Don Sutton, like Bert Blyleven, is in the Hall of Fame due to a long career of notable, yet unspectacular, consistency.  They are baseball’s equivalent of the 35-year career insurance salesmen who never miss a day of work, but of whom the best that can be said is that they never knowingly, intentionally, sold a questionable policy.  They each stuck around long enough to earn their gold watch, enjoy their retirement party, and retire to Miami Beach to play golf, bare white legs set against the over-manicured greens draining into dying swampland.

So what of their 17 and 18 loss seasons?  In 23 seasons, Don Sutton never led his league in ERA+, and in ERA just once.  In 1969, his fourth season in the Majors, he posted an ERA+ of 96 in 296 innings.  Durable?  Sure.  But it is clear that those 18 losses were generally representative of his pitching performance that particular year.

Bert Blyleven’s four 17-loss seasons, three of which occurred consecutively from 1972-74, were more of a mixed bag.  In two of those seasons, (1973-74) Blyleven posted ERA+’s of 156 (which led the league) and 142, respectively.  In 1972, his ERA+ was a decent 119, and in his final 17-loss campaign, 1988, his 17 losses led the league in a year in which his ERA+ was only 75.

When Luis Tiant and Steve Carlton each led their respective leagues with 20 losses (Tiant in ’69; Carlton in ’73), neither pitcher was better than league-average that year.  Tiant’s ERA+ was just 101, and Carlton’s was only 97.

Long-time Boston Red Sox pitcher Pedro Martíne...

Long-time Boston Red Sox pitcher Pedro Martínez returns to Fenway Park in 2010 (Photo credit: Wikipedia)

Generally speaking then, what is clear from this admittedly abbreviated list of pitchers is that great pitchers don’t tend to lose very many games, unless they are having an off-year, or unless they are still refining their craft.

Now, that may sound like the least surprising bit of information you’ve ever received.  But what it means is that, although a pitcher can have a great year and not win very many games (see the list of recent Cy Young winners), it is not at all common for a pitcher to have a great year and still end up with a lot of losses.  

Notice that only four of the 26 pitchers on this list ever led their league in losses, despite the large number of combined seasons represented here.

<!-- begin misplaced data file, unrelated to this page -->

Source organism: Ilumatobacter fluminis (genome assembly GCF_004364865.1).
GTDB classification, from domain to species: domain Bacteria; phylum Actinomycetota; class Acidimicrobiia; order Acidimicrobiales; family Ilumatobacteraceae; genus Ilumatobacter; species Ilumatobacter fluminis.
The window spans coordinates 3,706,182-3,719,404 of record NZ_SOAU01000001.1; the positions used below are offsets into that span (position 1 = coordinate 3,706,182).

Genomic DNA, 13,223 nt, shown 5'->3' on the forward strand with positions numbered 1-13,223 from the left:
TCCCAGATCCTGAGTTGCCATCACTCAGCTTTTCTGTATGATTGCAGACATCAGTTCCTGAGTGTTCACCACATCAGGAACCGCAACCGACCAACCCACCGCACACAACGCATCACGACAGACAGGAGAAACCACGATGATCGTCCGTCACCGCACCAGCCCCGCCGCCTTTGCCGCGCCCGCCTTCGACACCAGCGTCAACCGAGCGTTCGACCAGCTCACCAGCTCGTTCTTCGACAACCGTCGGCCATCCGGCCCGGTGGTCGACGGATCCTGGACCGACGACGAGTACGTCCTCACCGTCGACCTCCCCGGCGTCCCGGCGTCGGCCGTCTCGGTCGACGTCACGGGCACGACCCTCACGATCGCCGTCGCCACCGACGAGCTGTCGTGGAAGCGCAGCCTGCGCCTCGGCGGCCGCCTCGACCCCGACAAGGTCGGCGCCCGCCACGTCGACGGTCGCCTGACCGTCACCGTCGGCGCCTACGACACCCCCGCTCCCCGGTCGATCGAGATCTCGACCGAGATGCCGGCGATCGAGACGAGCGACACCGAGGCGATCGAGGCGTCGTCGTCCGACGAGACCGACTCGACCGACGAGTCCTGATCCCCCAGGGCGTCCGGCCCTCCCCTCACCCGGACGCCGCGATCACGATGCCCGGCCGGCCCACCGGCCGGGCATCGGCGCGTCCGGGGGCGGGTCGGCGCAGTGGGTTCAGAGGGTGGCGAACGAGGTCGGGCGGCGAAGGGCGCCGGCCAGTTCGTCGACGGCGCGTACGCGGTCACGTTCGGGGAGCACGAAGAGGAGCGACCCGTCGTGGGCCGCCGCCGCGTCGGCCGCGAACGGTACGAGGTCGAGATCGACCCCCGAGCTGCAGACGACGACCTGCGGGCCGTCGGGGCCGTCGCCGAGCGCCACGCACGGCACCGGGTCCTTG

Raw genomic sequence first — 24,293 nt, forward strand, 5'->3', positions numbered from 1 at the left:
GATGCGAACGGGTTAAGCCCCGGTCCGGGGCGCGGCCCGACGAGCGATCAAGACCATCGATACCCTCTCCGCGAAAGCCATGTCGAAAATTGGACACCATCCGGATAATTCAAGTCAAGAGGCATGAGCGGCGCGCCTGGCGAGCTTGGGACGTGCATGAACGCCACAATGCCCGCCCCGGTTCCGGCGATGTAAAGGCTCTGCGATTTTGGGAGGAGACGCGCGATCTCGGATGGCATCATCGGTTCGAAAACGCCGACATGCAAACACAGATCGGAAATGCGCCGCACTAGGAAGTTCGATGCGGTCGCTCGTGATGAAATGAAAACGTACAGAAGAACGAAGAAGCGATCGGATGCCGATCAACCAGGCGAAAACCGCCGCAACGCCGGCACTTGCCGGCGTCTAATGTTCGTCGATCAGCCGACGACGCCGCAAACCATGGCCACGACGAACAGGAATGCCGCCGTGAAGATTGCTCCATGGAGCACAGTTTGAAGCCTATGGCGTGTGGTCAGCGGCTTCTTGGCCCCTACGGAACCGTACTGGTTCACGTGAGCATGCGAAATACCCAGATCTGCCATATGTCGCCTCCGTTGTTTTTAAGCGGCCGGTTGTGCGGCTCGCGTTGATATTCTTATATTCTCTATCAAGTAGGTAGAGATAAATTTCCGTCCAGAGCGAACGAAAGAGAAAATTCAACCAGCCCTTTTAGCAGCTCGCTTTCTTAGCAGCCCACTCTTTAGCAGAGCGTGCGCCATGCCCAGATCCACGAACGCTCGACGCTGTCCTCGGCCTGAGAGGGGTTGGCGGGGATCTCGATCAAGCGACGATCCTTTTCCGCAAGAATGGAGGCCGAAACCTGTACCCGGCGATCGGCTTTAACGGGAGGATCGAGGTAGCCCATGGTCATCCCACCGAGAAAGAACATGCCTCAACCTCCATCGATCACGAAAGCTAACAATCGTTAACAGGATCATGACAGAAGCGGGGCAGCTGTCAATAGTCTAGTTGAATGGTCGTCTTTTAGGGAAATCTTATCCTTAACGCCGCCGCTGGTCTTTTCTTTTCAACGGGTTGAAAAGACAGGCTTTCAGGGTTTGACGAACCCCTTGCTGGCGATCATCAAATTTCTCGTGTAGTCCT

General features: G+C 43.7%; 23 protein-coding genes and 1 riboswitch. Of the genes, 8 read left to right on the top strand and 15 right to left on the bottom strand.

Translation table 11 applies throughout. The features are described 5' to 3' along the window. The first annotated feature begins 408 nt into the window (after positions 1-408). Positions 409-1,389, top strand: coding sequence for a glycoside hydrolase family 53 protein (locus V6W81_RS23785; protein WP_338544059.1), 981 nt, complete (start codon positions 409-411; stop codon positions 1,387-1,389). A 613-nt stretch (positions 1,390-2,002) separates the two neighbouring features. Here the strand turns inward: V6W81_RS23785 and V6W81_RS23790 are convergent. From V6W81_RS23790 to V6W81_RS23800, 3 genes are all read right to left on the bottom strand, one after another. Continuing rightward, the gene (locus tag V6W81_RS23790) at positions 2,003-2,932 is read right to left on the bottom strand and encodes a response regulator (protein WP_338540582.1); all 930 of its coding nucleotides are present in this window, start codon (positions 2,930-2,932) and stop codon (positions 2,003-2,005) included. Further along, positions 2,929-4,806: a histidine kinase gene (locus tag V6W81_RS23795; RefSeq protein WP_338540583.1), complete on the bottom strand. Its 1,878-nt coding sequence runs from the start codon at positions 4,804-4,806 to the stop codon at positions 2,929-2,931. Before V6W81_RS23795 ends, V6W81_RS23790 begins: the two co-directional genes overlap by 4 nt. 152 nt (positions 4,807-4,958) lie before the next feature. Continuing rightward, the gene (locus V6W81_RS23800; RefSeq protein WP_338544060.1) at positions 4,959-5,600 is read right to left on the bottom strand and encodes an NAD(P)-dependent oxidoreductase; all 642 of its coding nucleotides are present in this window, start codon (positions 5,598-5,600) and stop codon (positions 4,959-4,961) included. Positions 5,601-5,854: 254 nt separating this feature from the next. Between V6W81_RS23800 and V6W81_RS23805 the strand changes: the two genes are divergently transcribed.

Therefore, although it is true that you should generally ignore a pitcher’s win totals when evaluating his actual value in any one season, the converse is not so true.

A pitcher’s loss totals are generally representative of what you would expect, given other statistical measures of performance.

By that measure, then, one can argue that Pedro Martinez was one of the top ten, if not among the top five, starting pitchers of all-time.

Halladay the Great

 

Roy Halladay

Image via Wikipedia

 

Congratulations to Phillies pitcher, Roy Halladay, who tossed the first post-season no-hitter in the Majors since Don Larsen‘s perfect game in  1956.  Halladay also pitched a perfect game earlier this year on May 29th vs. the Marlins.

Now is the time for all baseball fan’s to finally recognize how truly great Halladay has been in his fantastic career.

This past season, Halladay led the National League in wins (21) complete games (9), shutouts (4), innings pitched (250.2) and batters faced (993).  The epitome of a true workhorse, Halladay has pitched at least 220 innings in each of the past five seasons.

Halladay set a new career high in strikeouts this year with 219, the fourth 200 K season in his career.

Halladay’s career record is now 169-86, good for a .663 win-loss percentage.

His career WAR stands at 54.3, about the same as Sandy Koufax.

He has already won one Cy Young award, and should be the favorite to win his second this year.  He has also finished in the top five in Cy Young voting in four other seasons.

Halladay walked just 30 batters this year, and has topped 40 walks in a season just twice in the past decade.

Halladay has now appeared in seven All-Star games.

For over a decade now, Halladay has been one of the finest pitchers in baseball.  What he accomplished yesterday was not merely a moment of greatness.  It was yet another moment of greatness in a storied career that will one day lead inevitably to induction into baseball’s Hall of Fame.

Halladay’s is the kind of career we will one day want to share with the younger generations who weren’t around to see him pitch.  We should count ourselves lucky for having witnessed his greatness.